Skip to main content

AAP Reports Trade Revenues Flat, eBook Revenues Down in 2016

The Association of American Publishers has released its end of year revenue report. The data is supplied by 1,200 member publishers, and reflects the net annual revenue of somewhere under half the industry.

In terms of format, ebook revenues were down 15.6%, and hardback books grew 2.2%, children’s board books grew 7.7% and paperback revenues grew 4.1% compared to 2015.

Downloaded audiobook revenues were up 25.8% for 2016.

In terms of category, adult book revenues declined 2.3% while YA and religious presses rose 3.7% and 8.4%, respectively.

Press release:

Publishers’ book sales for trade (consumer) books from Jan. to Dec. 2016 were flat -0.2% at $7.1 billion. While Religious Presses and Childrens & Young Adult Books (Childrens/YA) saw growth in 2016, the Adult Books category (which comprises more than 65% of all revenue for trade books) saw a 2.3% decline.

Overall publisher revenue for 2016 was $14.3 billion, down 6.6% from 2015. These numbers include sales for all tracked categories (Trade – fiction/non-fiction/religious, PreK-12 Instructional Materials, Higher Education Course Materials, Professional Publishing, and University Presses).

Publisher net revenue is tracked monthly by the Association of American Publishers (AAP) and includes sales data from more than 1,200 publishers (#AAPStats). A more detailed analysis of 2016 will be available with the StatShot Annual Report, which includes information from more than 1,800 publishers and market modeling, and will be available for purchase.

Some of the 2016 trends include:

  • Reading preferences continue to shift. Print books saw growth, and for the second consecutive year publisher revenues from eBook sales declined and downloaded audio grew.
  • Trade publishers fared better than educational or scholarly publishers, who saw declining revenue.
  • Childrens/YA titles and Religious Presses fared better than Adult Books, the opposite of 2015, when Adult Books did well and Childrens/YA and Religious Presses declined.


“There’s been a lot of buzz about print books resurgence and this year’s data tells us that readers are enjoying all formats that are available to them, and that includes eBooks and audiobooks. Just like print, eBooks are here to stay and we believe their growth is now stabilized,” said Tina Jordan, AAP’s Vice President, Trade Publishing. “Even when we see shifts in categories and formats, it’s clear that books remain a staple in our lives.”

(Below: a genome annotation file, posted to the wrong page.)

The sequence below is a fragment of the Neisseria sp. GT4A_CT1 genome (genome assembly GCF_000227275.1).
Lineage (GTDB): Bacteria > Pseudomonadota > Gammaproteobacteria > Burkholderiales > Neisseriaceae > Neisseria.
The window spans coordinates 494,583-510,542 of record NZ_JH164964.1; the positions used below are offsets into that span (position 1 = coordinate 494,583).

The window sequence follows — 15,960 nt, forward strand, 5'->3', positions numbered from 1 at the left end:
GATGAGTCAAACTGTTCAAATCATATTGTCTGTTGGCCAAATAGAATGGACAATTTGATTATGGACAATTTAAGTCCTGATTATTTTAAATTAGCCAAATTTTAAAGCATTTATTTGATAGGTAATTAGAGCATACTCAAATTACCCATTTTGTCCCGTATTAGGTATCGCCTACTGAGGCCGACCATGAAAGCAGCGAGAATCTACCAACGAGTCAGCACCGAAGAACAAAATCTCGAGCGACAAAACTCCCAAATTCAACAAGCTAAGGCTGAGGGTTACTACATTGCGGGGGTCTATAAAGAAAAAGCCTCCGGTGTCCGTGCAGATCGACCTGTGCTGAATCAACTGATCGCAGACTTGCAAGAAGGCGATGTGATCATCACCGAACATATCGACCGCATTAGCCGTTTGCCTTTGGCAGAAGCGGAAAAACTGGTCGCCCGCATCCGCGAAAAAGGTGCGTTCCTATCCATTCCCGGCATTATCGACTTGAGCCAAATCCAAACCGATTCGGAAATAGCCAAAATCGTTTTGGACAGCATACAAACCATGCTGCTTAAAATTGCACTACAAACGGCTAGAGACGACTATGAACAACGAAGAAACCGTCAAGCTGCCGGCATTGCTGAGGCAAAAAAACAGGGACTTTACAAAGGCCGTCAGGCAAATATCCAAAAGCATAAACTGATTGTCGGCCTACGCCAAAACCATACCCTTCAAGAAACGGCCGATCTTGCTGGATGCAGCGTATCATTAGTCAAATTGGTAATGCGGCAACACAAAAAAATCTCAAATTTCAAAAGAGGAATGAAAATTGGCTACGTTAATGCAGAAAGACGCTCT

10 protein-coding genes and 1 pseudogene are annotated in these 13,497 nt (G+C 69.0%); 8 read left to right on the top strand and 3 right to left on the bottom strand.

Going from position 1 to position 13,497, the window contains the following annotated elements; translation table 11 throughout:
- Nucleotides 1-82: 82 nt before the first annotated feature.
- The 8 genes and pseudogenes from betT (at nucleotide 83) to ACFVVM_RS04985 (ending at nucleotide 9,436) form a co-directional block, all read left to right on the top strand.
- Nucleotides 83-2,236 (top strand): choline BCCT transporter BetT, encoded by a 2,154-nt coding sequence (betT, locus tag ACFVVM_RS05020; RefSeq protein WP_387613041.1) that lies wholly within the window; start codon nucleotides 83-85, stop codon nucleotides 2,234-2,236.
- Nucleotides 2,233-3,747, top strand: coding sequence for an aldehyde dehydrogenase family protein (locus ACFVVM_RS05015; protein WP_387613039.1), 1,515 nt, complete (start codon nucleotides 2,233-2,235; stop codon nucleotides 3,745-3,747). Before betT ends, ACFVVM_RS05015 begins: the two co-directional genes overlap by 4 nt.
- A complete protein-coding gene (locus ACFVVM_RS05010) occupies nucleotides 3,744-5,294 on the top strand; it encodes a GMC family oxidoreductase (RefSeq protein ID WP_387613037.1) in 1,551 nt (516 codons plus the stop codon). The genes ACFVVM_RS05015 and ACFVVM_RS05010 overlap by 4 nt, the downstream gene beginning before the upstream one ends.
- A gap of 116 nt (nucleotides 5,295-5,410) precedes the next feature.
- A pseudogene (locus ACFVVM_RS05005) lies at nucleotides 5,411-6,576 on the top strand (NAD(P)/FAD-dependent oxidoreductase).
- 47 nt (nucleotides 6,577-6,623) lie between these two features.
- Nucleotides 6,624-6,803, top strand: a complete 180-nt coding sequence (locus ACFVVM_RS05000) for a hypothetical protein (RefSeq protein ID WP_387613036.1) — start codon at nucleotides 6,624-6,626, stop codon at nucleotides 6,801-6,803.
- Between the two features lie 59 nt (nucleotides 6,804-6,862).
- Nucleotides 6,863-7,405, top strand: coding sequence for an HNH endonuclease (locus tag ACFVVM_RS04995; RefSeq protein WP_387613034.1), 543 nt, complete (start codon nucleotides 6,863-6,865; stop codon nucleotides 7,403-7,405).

For the first time in years, publisher revenue for all print formats saw growth: hardback books grew 2.2%, children’s board books grew 7.7% and paperback/mass market grew 4.1% compared to 2015 revenues. The news for digital books was mixed, as downloaded audio continued its double-digit growth from 2015, up 25.8% for 2016 vs 2015 and eBooks continued their decline, down 15.6%.

Trade Formats:

  • Within the Adult Books category, which saw revenue decline in 2016 vs. 2015, revenue for downloaded audio was up 24.9%; paperback revenue was up 5.3% for the year; eBook revenue was down 13.9%; and hardback revenue was down 3.7% for the year.
  • Within Childrens & Young Adult Books, hardback revenue was up 10.7%; paperback revenue was up 0.9%; board book revenue was up 7.7%; and eBook revenue declined 32.6%.

Chart below depicts Trade Book sales by format from 2011 – 2016.

Educational Materials:

Revenues for PreK-12 instructional materials declined 9.0% to $2.8 billion for 2016, compared to $3.1 billion in 2015.

Revenues for Higher Education course materials declined 13.4% to $3.6 billion for 2016, compared to $4.1 billion in 2015.

Professional and Scholarly Publishing:

Revenues for Professional Publishing, which includes business, medical, law, scientific and technical books and journals, were down significantly, by 20.8% at $628.8 million for 2016. University Press revenues were down 2.5% compared to 2015.

image by Matt From London

Similar Articles


AAP Reports Trade Revenues Flat, eBook Revenues Down in 2016 | The Passive Voice | A Lawyer's Thoughts on Authors, Self-Publishing and Traditional Publishing June 15, 2017 um 1:14 pm

[…] Link to the rest at The Digital Reader […]

Allen F June 16, 2017 um 6:25 pm

Not surprising as they only follow the qig5 (80% or better of their numbers) and ignore all the little shops (and indie/self-pub types).

I’ll wait for the next AE report for more down to Earth numbers.

Nate Hoffelder June 17, 2017 um 6:35 pm

"follow" and "ignore" aren’t quite the right words.

The AAP only has the data it can collect from publishers who put the time in submitting the info. There’s nothing wrong with the data; it’s just limited in scope, and that does not make it bad.

If nothing else, what we have here is a monthly report on the legacy industry. That is useful.

Paul Biba’s eBook, eLibrary, and ePublishing news compilation for week ending Friday, June 16 | The Digital Reader June 17, 2017 um 2:42 pm

[…] AAP Reports Trade Revenues Flat, eBook Revenues Down in 2016 (The Digital Reader) […]

Write a Comment